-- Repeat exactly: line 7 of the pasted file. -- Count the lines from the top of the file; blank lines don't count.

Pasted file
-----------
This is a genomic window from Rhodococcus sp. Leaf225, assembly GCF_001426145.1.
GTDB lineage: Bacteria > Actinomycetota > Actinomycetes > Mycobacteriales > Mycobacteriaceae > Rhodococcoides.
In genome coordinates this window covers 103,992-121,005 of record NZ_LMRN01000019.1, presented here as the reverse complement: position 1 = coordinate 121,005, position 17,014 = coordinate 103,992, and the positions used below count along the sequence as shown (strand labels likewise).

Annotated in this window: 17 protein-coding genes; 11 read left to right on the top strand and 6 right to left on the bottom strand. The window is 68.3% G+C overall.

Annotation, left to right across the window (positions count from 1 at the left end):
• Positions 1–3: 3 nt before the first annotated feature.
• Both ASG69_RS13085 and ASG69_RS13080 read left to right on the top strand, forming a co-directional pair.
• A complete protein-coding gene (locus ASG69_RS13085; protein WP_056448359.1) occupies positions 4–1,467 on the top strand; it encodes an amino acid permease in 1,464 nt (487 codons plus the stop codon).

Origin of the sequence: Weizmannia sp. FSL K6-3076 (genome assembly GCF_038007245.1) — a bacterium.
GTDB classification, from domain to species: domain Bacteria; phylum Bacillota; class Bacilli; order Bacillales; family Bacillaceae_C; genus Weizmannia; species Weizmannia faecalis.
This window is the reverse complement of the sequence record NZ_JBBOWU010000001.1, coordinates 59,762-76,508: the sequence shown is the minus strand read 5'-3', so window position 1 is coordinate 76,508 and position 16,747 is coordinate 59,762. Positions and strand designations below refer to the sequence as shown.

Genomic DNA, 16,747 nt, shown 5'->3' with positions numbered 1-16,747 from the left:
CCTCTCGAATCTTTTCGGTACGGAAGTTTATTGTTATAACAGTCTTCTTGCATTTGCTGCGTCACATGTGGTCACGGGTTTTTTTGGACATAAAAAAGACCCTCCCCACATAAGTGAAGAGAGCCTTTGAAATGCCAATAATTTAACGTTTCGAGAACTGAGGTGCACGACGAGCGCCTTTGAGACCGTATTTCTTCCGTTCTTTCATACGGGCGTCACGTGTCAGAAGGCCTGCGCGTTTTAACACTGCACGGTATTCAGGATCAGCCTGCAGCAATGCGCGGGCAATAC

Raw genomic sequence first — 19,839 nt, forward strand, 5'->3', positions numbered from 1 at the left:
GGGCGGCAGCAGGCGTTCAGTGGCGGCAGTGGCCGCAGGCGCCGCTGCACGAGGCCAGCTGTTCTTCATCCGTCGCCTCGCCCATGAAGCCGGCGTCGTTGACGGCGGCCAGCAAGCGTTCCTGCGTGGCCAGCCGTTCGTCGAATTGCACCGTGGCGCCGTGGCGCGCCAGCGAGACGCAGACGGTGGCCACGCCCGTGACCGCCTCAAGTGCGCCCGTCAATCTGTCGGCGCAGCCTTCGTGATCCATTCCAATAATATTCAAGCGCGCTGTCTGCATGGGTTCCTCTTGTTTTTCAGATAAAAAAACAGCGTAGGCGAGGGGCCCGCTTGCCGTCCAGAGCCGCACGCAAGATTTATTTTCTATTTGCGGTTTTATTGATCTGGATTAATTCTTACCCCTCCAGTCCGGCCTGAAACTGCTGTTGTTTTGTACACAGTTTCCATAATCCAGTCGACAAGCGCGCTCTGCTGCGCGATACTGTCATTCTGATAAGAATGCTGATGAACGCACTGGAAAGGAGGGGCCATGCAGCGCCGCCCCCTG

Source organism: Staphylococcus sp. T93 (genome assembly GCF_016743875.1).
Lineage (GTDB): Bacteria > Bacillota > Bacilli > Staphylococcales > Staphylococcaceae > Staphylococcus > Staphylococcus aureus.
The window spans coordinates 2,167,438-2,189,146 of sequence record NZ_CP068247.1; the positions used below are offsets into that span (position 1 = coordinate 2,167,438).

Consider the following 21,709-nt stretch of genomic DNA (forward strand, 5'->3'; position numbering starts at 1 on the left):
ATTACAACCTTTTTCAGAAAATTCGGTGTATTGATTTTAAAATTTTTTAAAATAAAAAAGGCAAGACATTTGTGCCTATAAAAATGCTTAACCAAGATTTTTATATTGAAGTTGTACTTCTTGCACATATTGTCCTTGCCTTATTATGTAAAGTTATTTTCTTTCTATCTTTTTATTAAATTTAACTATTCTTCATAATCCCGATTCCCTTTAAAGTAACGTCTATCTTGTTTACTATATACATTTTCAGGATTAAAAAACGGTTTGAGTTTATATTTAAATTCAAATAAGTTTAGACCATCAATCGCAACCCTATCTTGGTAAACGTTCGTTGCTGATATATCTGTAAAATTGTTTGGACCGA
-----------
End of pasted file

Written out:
• Both ASG69_RS13085 and ASG69_RS13080 read left to right on the top strand, forming a co-directional pair.